Here’s the code for elliptic curve signature recovery, copied from pybitcointools, and cleaned of details that are irrelevant to our exposition
def ecdsa_raw_recover(msghash, vrs): v, r, s = vrs y = # (get y coordinate for EC point with x=r, with same parity as v) Gz = jacobian_multiply((Gx, Gy, 1), (N - hash_to_int(msghash)) % N) XY = jacobian_multiply((r, y, 1), s) Qr = jacobian_add(Gz, XY) Q = jacobian_multiply(Qr, inv(r, N)) return from_jacobian(Q)
Suppose that we feed in msghash=0, and s=r*k for some k. Then, we get:
Gz = 0
XY = (r,y) * r * k
Qr = (r,y) * r * k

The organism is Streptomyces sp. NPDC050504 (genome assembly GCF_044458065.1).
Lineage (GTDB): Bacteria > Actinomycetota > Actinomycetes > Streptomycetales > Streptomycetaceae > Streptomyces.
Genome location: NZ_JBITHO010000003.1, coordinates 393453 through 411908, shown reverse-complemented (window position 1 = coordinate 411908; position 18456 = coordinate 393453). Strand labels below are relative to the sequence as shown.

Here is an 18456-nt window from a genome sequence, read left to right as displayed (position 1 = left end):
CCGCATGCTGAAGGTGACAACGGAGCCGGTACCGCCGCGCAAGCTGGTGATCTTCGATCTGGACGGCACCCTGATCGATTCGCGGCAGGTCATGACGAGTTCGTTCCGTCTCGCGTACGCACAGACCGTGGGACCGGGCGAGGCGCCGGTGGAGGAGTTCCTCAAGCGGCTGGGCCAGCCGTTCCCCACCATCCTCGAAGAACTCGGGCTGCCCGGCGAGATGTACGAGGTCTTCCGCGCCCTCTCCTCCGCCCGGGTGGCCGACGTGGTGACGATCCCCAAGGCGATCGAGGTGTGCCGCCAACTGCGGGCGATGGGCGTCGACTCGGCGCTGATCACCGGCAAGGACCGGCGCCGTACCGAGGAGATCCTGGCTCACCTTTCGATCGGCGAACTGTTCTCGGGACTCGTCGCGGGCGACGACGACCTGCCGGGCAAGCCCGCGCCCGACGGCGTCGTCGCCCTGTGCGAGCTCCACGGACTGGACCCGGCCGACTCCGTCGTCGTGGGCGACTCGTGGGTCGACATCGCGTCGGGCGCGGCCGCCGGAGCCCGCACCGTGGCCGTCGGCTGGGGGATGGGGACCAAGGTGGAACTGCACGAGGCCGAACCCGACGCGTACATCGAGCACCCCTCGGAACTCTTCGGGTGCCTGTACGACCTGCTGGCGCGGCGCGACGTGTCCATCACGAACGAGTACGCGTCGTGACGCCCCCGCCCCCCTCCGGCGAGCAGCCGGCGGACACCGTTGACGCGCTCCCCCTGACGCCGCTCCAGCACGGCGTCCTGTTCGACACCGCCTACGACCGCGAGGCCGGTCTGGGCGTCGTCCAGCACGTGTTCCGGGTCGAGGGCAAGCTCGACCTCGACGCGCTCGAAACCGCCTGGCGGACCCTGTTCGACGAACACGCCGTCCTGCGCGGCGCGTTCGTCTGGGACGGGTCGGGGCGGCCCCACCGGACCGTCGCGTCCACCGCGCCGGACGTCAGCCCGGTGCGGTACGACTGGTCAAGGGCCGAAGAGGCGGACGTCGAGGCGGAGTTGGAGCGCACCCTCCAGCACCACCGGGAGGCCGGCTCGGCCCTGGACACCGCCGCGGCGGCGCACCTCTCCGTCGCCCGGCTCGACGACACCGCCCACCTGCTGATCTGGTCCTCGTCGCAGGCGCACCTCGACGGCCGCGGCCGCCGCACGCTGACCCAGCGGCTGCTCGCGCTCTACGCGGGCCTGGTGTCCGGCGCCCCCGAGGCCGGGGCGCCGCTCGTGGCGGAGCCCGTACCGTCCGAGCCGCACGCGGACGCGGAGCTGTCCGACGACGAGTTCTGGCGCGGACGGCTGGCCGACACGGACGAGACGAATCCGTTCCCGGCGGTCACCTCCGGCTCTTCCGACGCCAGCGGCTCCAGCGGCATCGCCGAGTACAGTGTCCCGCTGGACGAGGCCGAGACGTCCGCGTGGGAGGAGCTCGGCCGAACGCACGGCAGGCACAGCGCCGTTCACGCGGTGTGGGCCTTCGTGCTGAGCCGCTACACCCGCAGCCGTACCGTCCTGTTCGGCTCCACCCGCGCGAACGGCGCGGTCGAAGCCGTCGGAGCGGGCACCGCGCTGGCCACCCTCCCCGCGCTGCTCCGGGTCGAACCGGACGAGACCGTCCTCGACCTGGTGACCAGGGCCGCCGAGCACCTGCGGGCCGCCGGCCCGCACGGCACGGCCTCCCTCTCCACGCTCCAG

Q = (r, y) * r * k * inv(r) = (r, y) * k
Hence, the elliptic curve signature feeds out
k times the point
(r, y), where
k are values you feed in, and you specify the parity of
Unfortunately, the secp256k1 precompile outputs the truncated hash of Q, and not Q itself. But you can get around that by requiring the function caller to submit Q as a witness. The extra cost of 64 bytes of data is ~4000 gas, so altogether you can get an ECMUL with <10k gas, under a quarter of what you need if you use the ECMUL precompile that uses the alt_bn128 curve.
This could be used as a ghetto hack to optimize ring signatures in the EVM today, as well as other applications.